Facebook patches photo and name-scraping flaw

A bug in Facebook's login page that could have exposed usernames and photos has been closed, according to the company
Written by Tom Espiner, Contributor on

Facebook has dealt with a bug in its login page that potentially exposed user's names and photos to phishers and spammers.

The company said on Tuesday that the hole had been closed, almost a week after it was exposed by a security researcher. "We have technical systems in place to prevent people's names and profile photos from showing to unrelated users upon login, but a recently-introduced bug temporarily prevented these from working as intended," Facebook said in a statement. "We remedied the situation swiftly."

The bug was revealed on the Full Disclosure mailing list on 11 August by security researcher Atul Agarwal, who noticed that entering an email address on the Facebook login page would return the username and photo associated with the address, even without a valid password. The bug was on the login page for an appreciable amount of time, said the researcher.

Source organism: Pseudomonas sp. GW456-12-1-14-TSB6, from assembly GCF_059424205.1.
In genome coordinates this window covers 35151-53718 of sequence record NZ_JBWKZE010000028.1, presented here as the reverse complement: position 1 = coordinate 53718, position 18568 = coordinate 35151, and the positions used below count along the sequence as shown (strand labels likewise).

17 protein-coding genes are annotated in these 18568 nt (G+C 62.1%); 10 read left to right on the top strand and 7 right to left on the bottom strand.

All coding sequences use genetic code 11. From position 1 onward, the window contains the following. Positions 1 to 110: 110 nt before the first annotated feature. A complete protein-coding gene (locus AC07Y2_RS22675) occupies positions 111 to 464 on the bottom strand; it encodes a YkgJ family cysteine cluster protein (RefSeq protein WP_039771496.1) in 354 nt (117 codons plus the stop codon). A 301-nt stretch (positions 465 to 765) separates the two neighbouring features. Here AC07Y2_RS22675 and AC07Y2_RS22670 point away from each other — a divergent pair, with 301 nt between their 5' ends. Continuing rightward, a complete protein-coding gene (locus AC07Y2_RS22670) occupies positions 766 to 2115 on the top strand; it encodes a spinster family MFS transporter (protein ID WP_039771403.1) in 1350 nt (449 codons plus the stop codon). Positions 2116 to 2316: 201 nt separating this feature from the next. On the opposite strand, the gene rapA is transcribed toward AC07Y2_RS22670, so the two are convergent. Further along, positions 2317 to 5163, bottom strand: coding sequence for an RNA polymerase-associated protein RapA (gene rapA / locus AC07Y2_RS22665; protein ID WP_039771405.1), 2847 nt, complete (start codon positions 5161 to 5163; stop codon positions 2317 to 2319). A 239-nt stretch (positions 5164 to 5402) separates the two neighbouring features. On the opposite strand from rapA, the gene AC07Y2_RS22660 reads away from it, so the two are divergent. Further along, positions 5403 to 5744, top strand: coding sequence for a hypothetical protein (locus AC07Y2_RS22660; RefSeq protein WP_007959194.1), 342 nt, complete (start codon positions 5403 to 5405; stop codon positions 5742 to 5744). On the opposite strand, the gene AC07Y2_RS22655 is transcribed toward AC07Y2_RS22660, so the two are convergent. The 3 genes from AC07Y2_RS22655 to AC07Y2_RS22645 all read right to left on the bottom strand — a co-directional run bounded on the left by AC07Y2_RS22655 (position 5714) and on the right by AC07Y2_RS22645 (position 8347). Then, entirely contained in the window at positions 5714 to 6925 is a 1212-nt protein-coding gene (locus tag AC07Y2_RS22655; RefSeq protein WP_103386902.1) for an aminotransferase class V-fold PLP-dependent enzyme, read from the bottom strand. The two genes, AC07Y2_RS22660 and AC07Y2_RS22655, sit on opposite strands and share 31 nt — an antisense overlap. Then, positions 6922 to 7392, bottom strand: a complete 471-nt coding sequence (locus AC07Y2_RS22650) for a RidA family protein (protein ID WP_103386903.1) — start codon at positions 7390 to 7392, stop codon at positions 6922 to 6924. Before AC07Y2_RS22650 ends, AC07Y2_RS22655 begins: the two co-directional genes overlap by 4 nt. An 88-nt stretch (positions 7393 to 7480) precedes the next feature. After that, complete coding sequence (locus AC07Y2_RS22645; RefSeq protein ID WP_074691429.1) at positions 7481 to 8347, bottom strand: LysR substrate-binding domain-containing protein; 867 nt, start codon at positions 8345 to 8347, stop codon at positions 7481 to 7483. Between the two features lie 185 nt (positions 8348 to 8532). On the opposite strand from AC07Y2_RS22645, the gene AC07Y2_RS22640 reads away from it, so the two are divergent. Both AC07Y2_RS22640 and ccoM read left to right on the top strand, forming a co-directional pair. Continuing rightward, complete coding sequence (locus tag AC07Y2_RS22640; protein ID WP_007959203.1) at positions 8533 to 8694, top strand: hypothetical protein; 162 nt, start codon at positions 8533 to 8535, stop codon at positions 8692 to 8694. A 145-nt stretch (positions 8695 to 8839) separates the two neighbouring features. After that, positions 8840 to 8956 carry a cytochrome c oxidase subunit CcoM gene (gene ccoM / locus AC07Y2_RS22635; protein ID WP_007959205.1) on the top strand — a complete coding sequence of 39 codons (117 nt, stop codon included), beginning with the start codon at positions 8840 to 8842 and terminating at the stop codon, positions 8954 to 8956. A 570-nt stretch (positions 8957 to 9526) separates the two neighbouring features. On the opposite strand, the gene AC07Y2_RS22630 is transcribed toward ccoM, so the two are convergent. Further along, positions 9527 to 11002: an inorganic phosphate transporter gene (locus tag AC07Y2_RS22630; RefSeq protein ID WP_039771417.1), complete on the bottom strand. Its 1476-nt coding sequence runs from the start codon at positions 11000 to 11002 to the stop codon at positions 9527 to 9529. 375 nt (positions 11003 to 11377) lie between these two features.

"Sometime back, I noticed a strange problem with Facebook," said Agarwal. "I had accidentally entered [the] wrong password in Facebook, and it showed my first and last name with profile picture, along with the password incorrect message."

Agarwal wrote a proof-of-concept piece of code which extracted the first and last name of the user when an email address was entered, and made the code available through Full Disclosure. The researcher said an attacker could easily write a program to automate email address testing and scrape photos.

Criminals could have used the Facebook bug to verify lists of email addresses, F-Secure chief research officer Mikko Hypponen told ZDNet UK via Twitter direct message on Wednesday last week.

"I could easily see spammers and even phishers using this," said Hypponen at the time. "They already have the addresses. Now they get the names to go with them."

Facebook had not responded to a request for detailed comment at the time of writing.

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